In Martin Carrier & Peter K. Machamer (eds.), Mindscapes: Philosophy, Science, and the Mind. Pittsburgh University Press (1997)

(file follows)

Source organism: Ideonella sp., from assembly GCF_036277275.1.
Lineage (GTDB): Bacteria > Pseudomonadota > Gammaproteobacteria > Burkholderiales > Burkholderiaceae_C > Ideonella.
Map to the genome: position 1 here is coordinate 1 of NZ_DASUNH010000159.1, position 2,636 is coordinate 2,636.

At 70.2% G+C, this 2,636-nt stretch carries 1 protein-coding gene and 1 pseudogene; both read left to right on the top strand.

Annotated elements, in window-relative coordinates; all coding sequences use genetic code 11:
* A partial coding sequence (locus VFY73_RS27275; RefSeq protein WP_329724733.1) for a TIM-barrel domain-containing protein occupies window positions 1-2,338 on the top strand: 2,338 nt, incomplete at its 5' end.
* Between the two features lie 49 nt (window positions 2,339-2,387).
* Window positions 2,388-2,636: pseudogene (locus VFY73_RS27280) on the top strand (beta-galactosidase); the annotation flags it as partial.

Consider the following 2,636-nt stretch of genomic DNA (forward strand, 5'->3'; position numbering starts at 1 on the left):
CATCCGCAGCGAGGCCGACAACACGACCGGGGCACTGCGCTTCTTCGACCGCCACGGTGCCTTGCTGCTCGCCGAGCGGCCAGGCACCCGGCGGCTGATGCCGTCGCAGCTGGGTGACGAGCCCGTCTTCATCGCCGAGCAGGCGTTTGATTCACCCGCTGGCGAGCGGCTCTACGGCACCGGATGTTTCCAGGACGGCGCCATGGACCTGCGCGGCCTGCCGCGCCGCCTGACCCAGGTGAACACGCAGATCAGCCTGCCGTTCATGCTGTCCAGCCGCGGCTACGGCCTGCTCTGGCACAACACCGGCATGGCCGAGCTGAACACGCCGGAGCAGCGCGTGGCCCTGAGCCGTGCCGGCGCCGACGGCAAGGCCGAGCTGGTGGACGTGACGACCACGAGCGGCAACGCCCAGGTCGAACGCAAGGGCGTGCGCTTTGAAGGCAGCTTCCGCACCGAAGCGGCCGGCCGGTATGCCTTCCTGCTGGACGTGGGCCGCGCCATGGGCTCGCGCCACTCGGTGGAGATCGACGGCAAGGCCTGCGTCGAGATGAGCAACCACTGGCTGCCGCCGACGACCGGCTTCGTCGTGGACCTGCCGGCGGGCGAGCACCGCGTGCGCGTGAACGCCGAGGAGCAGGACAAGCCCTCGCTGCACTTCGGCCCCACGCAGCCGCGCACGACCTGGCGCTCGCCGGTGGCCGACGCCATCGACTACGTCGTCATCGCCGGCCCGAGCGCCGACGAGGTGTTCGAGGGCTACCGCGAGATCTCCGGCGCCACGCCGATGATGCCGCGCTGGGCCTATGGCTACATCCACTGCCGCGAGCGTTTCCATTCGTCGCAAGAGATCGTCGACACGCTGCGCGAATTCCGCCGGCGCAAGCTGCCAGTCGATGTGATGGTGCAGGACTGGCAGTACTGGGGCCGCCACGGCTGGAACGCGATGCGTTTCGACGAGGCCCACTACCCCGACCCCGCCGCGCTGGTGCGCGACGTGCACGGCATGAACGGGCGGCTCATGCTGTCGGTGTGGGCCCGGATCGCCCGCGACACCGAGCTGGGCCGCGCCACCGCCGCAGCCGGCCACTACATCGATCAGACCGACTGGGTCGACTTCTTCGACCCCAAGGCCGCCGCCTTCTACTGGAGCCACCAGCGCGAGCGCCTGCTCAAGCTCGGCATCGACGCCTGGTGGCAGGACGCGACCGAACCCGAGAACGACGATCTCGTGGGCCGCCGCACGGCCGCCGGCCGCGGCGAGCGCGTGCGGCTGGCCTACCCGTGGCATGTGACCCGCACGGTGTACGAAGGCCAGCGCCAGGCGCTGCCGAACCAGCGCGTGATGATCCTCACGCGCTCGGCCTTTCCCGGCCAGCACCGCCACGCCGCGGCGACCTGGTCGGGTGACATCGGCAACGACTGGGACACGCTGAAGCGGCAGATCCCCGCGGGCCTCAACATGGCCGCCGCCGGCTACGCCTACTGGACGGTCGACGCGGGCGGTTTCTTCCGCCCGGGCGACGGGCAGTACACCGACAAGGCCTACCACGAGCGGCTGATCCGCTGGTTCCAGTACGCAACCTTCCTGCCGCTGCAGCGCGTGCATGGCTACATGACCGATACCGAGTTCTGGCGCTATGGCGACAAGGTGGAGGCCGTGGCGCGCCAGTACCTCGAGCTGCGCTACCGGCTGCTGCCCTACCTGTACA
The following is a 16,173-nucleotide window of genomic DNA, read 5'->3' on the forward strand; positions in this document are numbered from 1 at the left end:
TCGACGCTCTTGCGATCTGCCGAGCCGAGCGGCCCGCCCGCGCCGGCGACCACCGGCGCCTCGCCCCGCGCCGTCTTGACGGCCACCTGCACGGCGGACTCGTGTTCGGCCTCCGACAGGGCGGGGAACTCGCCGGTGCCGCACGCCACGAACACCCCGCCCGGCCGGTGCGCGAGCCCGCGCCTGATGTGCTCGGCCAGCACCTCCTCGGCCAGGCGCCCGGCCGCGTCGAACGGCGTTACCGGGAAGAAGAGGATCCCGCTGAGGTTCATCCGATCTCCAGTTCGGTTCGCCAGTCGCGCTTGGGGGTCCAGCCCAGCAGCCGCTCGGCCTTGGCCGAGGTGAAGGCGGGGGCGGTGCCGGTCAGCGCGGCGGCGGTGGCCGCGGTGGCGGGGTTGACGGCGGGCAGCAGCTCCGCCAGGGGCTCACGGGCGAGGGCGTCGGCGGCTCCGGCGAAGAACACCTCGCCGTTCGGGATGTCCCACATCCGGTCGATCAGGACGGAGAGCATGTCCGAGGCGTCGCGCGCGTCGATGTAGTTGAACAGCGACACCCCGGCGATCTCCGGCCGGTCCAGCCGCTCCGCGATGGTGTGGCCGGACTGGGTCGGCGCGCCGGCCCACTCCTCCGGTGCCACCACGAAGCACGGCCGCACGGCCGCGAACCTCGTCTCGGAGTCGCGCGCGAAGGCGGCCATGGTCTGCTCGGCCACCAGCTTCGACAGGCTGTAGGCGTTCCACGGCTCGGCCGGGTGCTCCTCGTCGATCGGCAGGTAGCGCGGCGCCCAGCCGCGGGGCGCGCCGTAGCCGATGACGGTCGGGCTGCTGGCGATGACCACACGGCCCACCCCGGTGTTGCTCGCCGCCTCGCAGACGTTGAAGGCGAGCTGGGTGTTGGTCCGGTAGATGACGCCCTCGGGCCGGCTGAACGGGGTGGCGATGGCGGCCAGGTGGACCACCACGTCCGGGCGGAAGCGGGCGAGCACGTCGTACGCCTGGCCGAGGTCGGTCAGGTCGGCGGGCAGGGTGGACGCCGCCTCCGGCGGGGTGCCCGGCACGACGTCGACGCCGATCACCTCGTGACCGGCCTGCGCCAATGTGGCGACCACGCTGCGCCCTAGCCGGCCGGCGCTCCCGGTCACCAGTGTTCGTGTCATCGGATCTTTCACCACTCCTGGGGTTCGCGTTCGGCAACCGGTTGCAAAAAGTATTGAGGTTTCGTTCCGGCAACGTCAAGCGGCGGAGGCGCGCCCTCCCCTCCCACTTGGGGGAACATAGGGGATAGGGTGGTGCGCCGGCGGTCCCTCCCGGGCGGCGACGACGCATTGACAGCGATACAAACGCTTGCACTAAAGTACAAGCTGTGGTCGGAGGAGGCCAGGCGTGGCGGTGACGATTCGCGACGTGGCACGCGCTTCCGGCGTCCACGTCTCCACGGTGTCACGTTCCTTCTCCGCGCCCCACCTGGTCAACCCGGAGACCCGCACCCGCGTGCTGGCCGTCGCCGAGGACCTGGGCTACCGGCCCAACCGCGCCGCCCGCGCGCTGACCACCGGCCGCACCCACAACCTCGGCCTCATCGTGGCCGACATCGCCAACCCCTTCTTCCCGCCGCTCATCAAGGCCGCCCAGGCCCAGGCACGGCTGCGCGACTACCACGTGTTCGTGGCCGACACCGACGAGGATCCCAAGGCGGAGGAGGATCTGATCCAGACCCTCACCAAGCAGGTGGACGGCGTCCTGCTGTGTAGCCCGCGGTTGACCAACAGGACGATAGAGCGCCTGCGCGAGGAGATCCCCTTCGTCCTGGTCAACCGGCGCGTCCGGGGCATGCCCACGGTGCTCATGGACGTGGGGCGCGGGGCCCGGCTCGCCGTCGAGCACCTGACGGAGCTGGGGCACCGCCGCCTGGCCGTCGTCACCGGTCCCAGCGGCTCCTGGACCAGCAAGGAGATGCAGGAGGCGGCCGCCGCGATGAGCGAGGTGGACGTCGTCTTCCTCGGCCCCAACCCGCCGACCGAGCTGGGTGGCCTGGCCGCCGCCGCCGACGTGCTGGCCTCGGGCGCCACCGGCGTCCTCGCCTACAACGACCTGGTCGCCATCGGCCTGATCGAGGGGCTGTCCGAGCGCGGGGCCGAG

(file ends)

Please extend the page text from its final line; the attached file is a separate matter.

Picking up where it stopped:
|Abstract||Ansgar Beckermann Once, a mind-body theory based upon the idea of supervenience seemed to be a promising alternative to the various kinds of reductionistic physicalism. In recent years, however, Jaegwon Kim has subjected his own brainchild to a very thorough criticism. With most of Kim’s arguments I agree wholeheartedly - not least because they converge with my own thoughts.2 In order to explain the few points of divergence with Kim’s views, I shall have to prepare the ground a little. In the course of this paper I will therefore do two things: At the start, I will try to sketch the logical topography of the „solution space“ of the problem Kim is concerned with. As a second step, I shall then comment on the concepts of identity, realization and reduction and attempt to show that Kim’s concept of realization is too narrow, because he is still very much in the grip of the traditional view with regard to what it means to show that a property _F _is identical with, or realized by, another property _G_|
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